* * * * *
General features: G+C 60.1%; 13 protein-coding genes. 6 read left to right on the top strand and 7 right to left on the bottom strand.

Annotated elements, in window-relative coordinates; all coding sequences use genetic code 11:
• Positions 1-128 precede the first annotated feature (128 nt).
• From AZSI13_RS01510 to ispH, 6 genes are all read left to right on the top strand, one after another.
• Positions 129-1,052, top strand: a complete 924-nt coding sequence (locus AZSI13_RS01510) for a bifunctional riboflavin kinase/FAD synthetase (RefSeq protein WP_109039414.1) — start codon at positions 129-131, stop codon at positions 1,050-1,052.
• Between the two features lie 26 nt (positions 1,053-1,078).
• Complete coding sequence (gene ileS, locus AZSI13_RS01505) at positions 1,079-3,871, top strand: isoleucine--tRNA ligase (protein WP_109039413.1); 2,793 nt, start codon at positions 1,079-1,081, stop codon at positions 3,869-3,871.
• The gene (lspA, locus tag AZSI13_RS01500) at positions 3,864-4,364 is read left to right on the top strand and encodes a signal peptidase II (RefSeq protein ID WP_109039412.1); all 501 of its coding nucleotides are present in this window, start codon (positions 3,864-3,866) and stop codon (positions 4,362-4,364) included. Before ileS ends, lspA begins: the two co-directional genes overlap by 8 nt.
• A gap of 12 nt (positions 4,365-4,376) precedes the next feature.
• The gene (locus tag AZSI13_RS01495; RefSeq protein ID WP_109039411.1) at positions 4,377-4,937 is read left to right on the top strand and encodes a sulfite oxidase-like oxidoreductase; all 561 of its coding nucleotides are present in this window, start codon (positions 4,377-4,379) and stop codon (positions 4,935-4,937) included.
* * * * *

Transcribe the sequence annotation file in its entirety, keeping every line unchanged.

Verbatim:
General features: G+C 60.1%; 13 protein-coding genes. 6 read left to right on the top strand and 7 right to left on the bottom strand.

Annotated elements, in window-relative coordinates; all coding sequences use genetic code 11:
• Positions 1-128 precede the first annotated feature (128 nt).
• From AZSI13_RS01510 to ispH, 6 genes are all read left to right on the top strand, one after another.
• Positions 129-1,052, top strand: a complete 924-nt coding sequence (locus AZSI13_RS01510) for a bifunctional riboflavin kinase/FAD synthetase (RefSeq protein WP_109039414.1) — start codon at positions 129-131, stop codon at positions 1,050-1,052.
• Between the two features lie 26 nt (positions 1,053-1,078).
• Complete coding sequence (gene ileS, locus AZSI13_RS01505) at positions 1,079-3,871, top strand: isoleucine--tRNA ligase (protein WP_109039413.1); 2,793 nt, start codon at positions 1,079-1,081, stop codon at positions 3,869-3,871.
• The gene (lspA, locus tag AZSI13_RS01500) at positions 3,864-4,364 is read left to right on the top strand and encodes a signal peptidase II (RefSeq protein ID WP_109039412.1); all 501 of its coding nucleotides are present in this window, start codon (positions 3,864-3,866) and stop codon (positions 4,362-4,364) included. Before ileS ends, lspA begins: the two co-directional genes overlap by 8 nt.
• A gap of 12 nt (positions 4,365-4,376) precedes the next feature.
• The gene (locus tag AZSI13_RS01495; RefSeq protein ID WP_109039411.1) at positions 4,377-4,937 is read left to right on the top strand and encodes a sulfite oxidase-like oxidoreductase; all 561 of its coding nucleotides are present in this window, start codon (positions 4,377-4,379) and stop codon (positions 4,935-4,937) included.